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Did Ancient Drifters ‘Discover’ British Columbia?

Posted by Don McLenaghen on May 9, 2012

So when were “the Americas” discovered?

Well, in the Colonial minded days we said “In 1492 Columbus sailed the ocean blue” and discovered America…Europeans promptly settled the unpopulated lands…<pause for irony>…Okay, it started perhaps the largest dislocation/genocide in human history; that is another show.

Thanks to the persistence of the Scandinavians, the Saga’s of Leaf Ericson and some nifty archeology, we were able to push back that ‘discovery’ date to 1000 (ish) AD  with the uncovered Viking settlements in the Maritimes.

With the benefit of science and paleo-genetics in particular, we think the first humans arrived in North America about 14 thousand years ago via the Bering Strait. There has been some debate about the number of invasions and the method or actual path they took, but it’s generally accepted…for now…that what we commonly refer to as “first nations” are these Asian immigrants.

Shifting gears for a second…

Did you hear that the US is reliving WW2 by sinking a Japanese ship on the west coast?

Apparently the ship (and assorted other materials) has been adrift since the great Tsunami last year and has only now made it to the North American West Coast. This event helped resurrect the debate amongst anthropologist and archeologist about the possibility of ‘discovery’ of America from historical Asia.

Chinese Treasure ships were giants compared to Columbus’ ships

Due to the Japanese Current…the Pacific equivalent of the Gulf Stream, ‘garbage’ from Japan, China and area will travel to North America. This current provide the possibility of a “fast track” between Asia and North America. It has long been conjectured that the great Chinese civilization has at some point in the distant past traded with the people of west coast here.  Whether China, Japan, Korean or other…I will from here on refer to them in the generic as East Asian.

Sadly there has been little physical evidence to support such claims but there has been a noticeable amount of cultural evidence. Now there have been a number of East Asian artifacts discovered off the west coast, however their age…well age of deposit…has been questioned. Some of the artifacts date back over a thousand years; though it is possible these objects made their way here via 19th century ships.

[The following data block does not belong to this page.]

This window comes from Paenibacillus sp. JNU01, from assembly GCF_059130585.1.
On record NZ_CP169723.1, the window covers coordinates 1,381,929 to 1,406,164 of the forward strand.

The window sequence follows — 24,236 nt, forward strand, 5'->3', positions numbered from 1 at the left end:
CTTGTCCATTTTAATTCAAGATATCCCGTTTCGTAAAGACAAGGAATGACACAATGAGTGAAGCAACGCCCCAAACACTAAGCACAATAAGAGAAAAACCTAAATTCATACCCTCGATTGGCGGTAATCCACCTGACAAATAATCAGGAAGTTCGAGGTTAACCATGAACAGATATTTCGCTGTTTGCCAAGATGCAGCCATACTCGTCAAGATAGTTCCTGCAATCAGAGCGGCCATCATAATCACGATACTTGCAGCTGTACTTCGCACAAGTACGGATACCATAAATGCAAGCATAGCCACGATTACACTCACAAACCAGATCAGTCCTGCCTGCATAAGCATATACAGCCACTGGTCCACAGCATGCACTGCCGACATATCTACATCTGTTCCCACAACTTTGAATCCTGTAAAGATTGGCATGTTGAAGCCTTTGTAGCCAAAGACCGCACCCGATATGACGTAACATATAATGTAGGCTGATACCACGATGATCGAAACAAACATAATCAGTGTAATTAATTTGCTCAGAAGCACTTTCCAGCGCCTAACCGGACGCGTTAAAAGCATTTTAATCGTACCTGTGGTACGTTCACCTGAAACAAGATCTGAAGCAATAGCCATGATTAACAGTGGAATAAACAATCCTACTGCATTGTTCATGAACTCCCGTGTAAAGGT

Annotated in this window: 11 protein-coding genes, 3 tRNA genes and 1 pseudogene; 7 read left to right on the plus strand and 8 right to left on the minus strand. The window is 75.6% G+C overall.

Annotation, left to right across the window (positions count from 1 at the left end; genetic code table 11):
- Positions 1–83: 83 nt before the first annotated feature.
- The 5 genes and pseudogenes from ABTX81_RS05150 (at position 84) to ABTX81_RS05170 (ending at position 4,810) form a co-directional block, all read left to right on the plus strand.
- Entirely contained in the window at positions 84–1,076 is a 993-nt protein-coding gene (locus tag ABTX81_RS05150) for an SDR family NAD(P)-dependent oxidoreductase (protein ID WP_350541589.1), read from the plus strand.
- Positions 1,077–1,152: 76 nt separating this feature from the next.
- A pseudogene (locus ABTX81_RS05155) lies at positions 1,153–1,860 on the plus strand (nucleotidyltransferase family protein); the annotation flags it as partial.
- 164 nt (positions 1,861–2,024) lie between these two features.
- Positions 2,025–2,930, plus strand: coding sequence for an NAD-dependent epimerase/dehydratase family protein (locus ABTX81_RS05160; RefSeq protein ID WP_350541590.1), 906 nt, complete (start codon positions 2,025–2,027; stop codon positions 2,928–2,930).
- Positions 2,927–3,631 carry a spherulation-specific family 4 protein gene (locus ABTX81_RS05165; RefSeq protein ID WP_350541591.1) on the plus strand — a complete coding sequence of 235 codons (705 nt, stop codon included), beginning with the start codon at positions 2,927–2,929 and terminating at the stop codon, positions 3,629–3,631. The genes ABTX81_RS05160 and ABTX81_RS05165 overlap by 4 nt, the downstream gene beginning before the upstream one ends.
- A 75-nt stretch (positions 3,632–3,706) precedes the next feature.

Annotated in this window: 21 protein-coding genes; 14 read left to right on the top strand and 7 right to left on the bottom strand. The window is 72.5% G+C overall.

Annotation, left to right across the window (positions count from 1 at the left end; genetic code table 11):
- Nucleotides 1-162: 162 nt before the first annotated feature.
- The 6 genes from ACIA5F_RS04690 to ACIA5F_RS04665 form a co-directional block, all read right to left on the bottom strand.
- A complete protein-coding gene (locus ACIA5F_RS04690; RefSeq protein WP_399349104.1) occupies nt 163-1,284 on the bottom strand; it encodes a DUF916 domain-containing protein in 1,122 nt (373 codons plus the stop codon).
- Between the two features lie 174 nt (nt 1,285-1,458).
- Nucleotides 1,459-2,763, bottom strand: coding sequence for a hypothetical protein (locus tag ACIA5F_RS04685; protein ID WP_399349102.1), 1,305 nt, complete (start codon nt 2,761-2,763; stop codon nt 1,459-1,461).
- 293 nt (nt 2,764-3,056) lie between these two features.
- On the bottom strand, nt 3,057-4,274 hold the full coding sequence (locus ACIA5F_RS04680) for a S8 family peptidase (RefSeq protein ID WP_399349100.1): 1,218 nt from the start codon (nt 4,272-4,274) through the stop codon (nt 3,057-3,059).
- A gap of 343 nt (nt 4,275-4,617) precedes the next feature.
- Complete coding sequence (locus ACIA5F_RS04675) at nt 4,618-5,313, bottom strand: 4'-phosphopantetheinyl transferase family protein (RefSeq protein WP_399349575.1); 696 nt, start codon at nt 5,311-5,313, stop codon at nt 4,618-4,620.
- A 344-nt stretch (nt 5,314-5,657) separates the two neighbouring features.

However there are some theories out there that imply cultural contamination between the East Asian civilizations and the American ones. First, some have asserted that linguistic elements of Japanese can be found in the Zuni people…that other cultures in Asia…notably the Ainu which have strong genetic links to the ‘first nations peoples’…the use mortuary poles…what we would call totem poles can be found in Asian cultures.

“Everything under the Sun”, supposed to show pre-Columbian America.

This secondary evidence has led people to think that the legend of Fu Sang…a 6th century Chinese legend could be true…in the same way that the legend of Troy turned out to be true…kinda. The story of Fu Sang tells the tale of a group of missionary monks who set forth to convert America…or the land on the other side of the Great Eastern Sea…to Buddhism. The monks describe what could be interpreted as features of America, including the tattooed people of the Aleuts, the great Western Rain Forest and mention of a “red, pear-shaped fruit”…i.e. a tomato.

Now, logic makes me think that it quite possible the East Asians came in drips and drabs to North America. There is no logical or technical reason…however such a trip would have been arduous in the extreme. Remember our wayward Japanese ship took over a year to reach our shores.

For adventurers to travel across the Pacific is possible in rare instances…there are issues of food and fresh water…but in limited numbers. It seems exceedingly unlikely a ‘colonizing’ force could have survived…at least in one trip.